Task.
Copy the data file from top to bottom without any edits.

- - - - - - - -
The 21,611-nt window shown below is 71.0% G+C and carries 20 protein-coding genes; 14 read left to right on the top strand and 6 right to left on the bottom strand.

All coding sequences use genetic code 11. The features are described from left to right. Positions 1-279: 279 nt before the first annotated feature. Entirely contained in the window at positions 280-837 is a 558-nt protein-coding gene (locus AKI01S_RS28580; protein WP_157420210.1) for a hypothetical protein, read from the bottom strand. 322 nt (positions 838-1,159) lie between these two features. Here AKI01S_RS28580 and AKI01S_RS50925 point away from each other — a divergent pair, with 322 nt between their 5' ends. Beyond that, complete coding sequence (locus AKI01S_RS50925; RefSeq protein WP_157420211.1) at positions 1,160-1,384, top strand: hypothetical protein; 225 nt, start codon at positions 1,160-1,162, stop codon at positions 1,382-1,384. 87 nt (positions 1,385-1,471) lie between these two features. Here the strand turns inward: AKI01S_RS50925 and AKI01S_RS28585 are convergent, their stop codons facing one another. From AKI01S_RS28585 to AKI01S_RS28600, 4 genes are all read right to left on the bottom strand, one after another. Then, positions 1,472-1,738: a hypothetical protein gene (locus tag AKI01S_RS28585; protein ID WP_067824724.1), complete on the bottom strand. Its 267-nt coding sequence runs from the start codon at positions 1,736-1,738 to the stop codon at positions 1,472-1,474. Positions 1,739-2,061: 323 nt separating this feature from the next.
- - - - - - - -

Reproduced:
The 21,611-nt window shown below is 71.0% G+C and carries 20 protein-coding genes; 14 read left to right on the top strand and 6 right to left on the bottom strand.

All coding sequences use genetic code 11. The features are described from left to right. Positions 1-279: 279 nt before the first annotated feature. Entirely contained in the window at positions 280-837 is a 558-nt protein-coding gene (locus AKI01S_RS28580; protein WP_157420210.1) for a hypothetical protein, read from the bottom strand. 322 nt (positions 838-1,159) lie between these two features. Here AKI01S_RS28580 and AKI01S_RS50925 point away from each other — a divergent pair, with 322 nt between their 5' ends. Beyond that, complete coding sequence (locus AKI01S_RS50925; RefSeq protein WP_157420211.1) at positions 1,160-1,384, top strand: hypothetical protein; 225 nt, start codon at positions 1,160-1,162, stop codon at positions 1,382-1,384. 87 nt (positions 1,385-1,471) lie between these two features. Here the strand turns inward: AKI01S_RS50925 and AKI01S_RS28585 are convergent, their stop codons facing one another. From AKI01S_RS28585 to AKI01S_RS28600, 4 genes are all read right to left on the bottom strand, one after another. Then, positions 1,472-1,738: a hypothetical protein gene (locus tag AKI01S_RS28585; protein ID WP_067824724.1), complete on the bottom strand. Its 267-nt coding sequence runs from the start codon at positions 1,736-1,738 to the stop codon at positions 1,472-1,474. Positions 1,739-2,061: 323 nt separating this feature from the next.